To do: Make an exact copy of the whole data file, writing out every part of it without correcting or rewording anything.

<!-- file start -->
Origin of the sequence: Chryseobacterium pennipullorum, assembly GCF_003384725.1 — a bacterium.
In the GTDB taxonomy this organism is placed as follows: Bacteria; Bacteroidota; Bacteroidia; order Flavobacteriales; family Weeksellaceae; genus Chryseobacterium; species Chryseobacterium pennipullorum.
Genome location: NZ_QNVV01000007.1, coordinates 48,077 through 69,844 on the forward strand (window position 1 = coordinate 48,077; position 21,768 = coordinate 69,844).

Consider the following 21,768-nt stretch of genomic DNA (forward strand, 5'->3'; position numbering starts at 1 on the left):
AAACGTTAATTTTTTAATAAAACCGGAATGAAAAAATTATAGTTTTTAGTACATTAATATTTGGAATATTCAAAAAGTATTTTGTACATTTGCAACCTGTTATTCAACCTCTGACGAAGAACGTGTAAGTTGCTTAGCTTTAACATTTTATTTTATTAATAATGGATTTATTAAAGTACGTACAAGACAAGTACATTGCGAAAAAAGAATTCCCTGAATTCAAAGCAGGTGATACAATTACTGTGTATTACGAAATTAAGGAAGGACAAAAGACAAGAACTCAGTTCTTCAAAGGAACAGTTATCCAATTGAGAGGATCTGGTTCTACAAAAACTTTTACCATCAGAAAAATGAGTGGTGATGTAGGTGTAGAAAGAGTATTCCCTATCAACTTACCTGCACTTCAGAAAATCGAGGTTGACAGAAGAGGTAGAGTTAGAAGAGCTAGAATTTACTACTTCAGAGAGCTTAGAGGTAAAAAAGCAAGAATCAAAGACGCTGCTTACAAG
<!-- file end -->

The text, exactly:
Origin of the sequence: Chryseobacterium pennipullorum, assembly GCF_003384725.1 — a bacterium.
In the GTDB taxonomy this organism is placed as follows: Bacteria; Bacteroidota; Bacteroidia; order Flavobacteriales; family Weeksellaceae; genus Chryseobacterium; species Chryseobacterium pennipullorum.
Genome location: NZ_QNVV01000007.1, coordinates 48,077 through 69,844 on the forward strand (window position 1 = coordinate 48,077; position 21,768 = coordinate 69,844).

Consider the following 21,768-nt stretch of genomic DNA (forward strand, 5'->3'; position numbering starts at 1 on the left):
AAACGTTAATTTTTTAATAAAACCGGAATGAAAAAATTATAGTTTTTAGTACATTAATATTTGGAATATTCAAAAAGTATTTTGTACATTTGCAACCTGTTATTCAACCTCTGACGAAGAACGTGTAAGTTGCTTAGCTTTAACATTTTATTTTATTAATAATGGATTTATTAAAGTACGTACAAGACAAGTACATTGCGAAAAAAGAATTCCCTGAATTCAAAGCAGGTGATACAATTACTGTGTATTACGAAATTAAGGAAGGACAAAAGACAAGAACTCAGTTCTTCAAAGGAACAGTTATCCAATTGAGAGGATCTGGTTCTACAAAAACTTTTACCATCAGAAAAATGAGTGGTGATGTAGGTGTAGAAAGAGTATTCCCTATCAACTTACCTGCACTTCAGAAAATCGAGGTTGACAGAAGAGGTAGAGTTAGAAGAGCTAGAATTTACTACTTCAGAGAGCTTAGAGGTAAAAAAGCAAGAATCAAAGACGCTGCTTACAAG